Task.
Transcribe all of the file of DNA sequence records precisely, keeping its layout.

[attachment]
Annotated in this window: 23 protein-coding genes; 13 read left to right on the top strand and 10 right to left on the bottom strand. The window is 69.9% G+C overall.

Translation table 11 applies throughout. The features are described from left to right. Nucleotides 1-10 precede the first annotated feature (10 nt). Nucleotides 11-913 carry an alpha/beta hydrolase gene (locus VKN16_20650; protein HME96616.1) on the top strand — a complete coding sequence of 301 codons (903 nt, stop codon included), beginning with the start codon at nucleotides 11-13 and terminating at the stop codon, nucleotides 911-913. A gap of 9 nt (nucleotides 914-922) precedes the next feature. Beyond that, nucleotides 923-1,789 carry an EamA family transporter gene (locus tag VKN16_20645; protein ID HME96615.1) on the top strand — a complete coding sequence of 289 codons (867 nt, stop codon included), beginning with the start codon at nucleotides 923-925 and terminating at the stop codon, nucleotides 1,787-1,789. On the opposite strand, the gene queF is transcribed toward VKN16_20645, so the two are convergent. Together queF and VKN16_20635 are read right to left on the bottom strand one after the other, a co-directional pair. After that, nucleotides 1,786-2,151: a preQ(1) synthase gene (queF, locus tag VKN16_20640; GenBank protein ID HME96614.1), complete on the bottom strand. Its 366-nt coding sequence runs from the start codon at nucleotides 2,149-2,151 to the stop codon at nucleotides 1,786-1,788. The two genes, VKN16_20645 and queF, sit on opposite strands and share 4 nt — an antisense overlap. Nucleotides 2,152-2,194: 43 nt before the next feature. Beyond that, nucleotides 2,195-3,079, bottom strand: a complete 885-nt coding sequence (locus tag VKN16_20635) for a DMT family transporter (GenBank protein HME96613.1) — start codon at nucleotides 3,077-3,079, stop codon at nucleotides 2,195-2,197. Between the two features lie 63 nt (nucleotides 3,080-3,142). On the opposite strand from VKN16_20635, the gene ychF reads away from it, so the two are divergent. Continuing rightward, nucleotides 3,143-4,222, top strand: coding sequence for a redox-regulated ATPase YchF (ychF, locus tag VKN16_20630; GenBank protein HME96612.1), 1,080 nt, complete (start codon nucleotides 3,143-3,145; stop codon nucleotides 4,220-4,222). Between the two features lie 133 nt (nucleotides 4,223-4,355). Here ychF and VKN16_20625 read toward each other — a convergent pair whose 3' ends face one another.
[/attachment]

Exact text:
Annotated in this window: 23 protein-coding genes; 13 read left to right on the top strand and 10 right to left on the bottom strand. The window is 69.9% G+C overall.

Translation table 11 applies throughout. The features are described from left to right. Nucleotides 1-10 precede the first annotated feature (10 nt). Nucleotides 11-913 carry an alpha/beta hydrolase gene (locus VKN16_20650; protein HME96616.1) on the top strand — a complete coding sequence of 301 codons (903 nt, stop codon included), beginning with the start codon at nucleotides 11-13 and terminating at the stop codon, nucleotides 911-913. A gap of 9 nt (nucleotides 914-922) precedes the next feature. Beyond that, nucleotides 923-1,789 carry an EamA family transporter gene (locus tag VKN16_20645; protein ID HME96615.1) on the top strand — a complete coding sequence of 289 codons (867 nt, stop codon included), beginning with the start codon at nucleotides 923-925 and terminating at the stop codon, nucleotides 1,787-1,789. On the opposite strand, the gene queF is transcribed toward VKN16_20645, so the two are convergent. Together queF and VKN16_20635 are read right to left on the bottom strand one after the other, a co-directional pair. After that, nucleotides 1,786-2,151: a preQ(1) synthase gene (queF, locus tag VKN16_20640; GenBank protein ID HME96614.1), complete on the bottom strand. Its 366-nt coding sequence runs from the start codon at nucleotides 2,149-2,151 to the stop codon at nucleotides 1,786-1,788. The two genes, VKN16_20645 and queF, sit on opposite strands and share 4 nt — an antisense overlap. Nucleotides 2,152-2,194: 43 nt before the next feature. Beyond that, nucleotides 2,195-3,079, bottom strand: a complete 885-nt coding sequence (locus tag VKN16_20635) for a DMT family transporter (GenBank protein HME96613.1) — start codon at nucleotides 3,077-3,079, stop codon at nucleotides 2,195-2,197. Between the two features lie 63 nt (nucleotides 3,080-3,142). On the opposite strand from VKN16_20635, the gene ychF reads away from it, so the two are divergent. Continuing rightward, nucleotides 3,143-4,222, top strand: coding sequence for a redox-regulated ATPase YchF (ychF, locus tag VKN16_20630; GenBank protein HME96612.1), 1,080 nt, complete (start codon nucleotides 3,143-3,145; stop codon nucleotides 4,220-4,222). Between the two features lie 133 nt (nucleotides 4,223-4,355). Here ychF and VKN16_20625 read toward each other — a convergent pair whose 3' ends face one another.